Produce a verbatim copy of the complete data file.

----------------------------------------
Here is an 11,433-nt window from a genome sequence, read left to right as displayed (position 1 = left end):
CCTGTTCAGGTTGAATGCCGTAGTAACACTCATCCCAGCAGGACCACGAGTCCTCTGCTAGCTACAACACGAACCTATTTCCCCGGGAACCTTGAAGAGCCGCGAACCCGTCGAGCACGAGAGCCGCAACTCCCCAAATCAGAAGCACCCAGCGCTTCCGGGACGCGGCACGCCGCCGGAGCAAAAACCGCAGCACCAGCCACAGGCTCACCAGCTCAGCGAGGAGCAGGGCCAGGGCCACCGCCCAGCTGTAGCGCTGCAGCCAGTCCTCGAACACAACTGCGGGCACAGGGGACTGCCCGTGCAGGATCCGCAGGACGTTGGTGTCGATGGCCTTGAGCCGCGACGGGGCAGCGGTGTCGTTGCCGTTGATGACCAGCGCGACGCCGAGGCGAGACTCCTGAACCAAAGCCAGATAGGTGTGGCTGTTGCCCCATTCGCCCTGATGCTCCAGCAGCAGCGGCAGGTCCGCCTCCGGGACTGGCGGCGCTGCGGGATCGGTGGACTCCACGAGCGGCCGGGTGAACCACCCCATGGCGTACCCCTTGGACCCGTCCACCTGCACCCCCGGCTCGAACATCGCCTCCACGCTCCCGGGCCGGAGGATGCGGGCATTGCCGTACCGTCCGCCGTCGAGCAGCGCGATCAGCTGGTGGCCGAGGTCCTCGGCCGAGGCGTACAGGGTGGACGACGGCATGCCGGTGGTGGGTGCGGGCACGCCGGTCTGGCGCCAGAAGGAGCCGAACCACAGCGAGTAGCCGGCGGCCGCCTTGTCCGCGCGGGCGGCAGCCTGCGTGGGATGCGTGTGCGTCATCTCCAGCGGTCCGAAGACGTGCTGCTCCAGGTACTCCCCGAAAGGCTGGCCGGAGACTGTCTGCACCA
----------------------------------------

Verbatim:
Here is an 11,433-nt window from a genome sequence, read left to right as displayed (position 1 = left end):
CCTGTTCAGGTTGAATGCCGTAGTAACACTCATCCCAGCAGGACCACGAGTCCTCTGCTAGCTACAACACGAACCTATTTCCCCGGGAACCTTGAAGAGCCGCGAACCCGTCGAGCACGAGAGCCGCAACTCCCCAAATCAGAAGCACCCAGCGCTTCCGGGACGCGGCACGCCGCCGGAGCAAAAACCGCAGCACCAGCCACAGGCTCACCAGCTCAGCGAGGAGCAGGGCCAGGGCCACCGCCCAGCTGTAGCGCTGCAGCCAGTCCTCGAACACAACTGCGGGCACAGGGGACTGCCCGTGCAGGATCCGCAGGACGTTGGTGTCGATGGCCTTGAGCCGCGACGGGGCAGCGGTGTCGTTGCCGTTGATGACCAGCGCGACGCCGAGGCGAGACTCCTGAACCAAAGCCAGATAGGTGTGGCTGTTGCCCCATTCGCCCTGATGCTCCAGCAGCAGCGGCAGGTCCGCCTCCGGGACTGGCGGCGCTGCGGGATCGGTGGACTCCACGAGCGGCCGGGTGAACCACCCCATGGCGTACCCCTTGGACCCGTCCACCTGCACCCCCGGCTCGAACATCGCCTCCACGCTCCCGGGCCGGAGGATGCGGGCATTGCCGTACCGTCCGCCGTCGAGCAGCGCGATCAGCTGGTGGCCGAGGTCCTCGGCCGAGGCGTACAGGGTGGACGACGGCATGCCGGTGGTGGGTGCGGGCACGCCGGTCTGGCGCCAGAAGGAGCCGAACCACAGCGAGTAGCCGGCGGCCGCCTTGTCCGCGCGGGCGGCAGCCTGCGTGGGATGCGTGTGCGTCATCTCCAGCGGTCCGAAGACGTGCTGCTCCAGGTACTCCCCGAAAGGCTGGCCGGAGACTGTCTGCACCA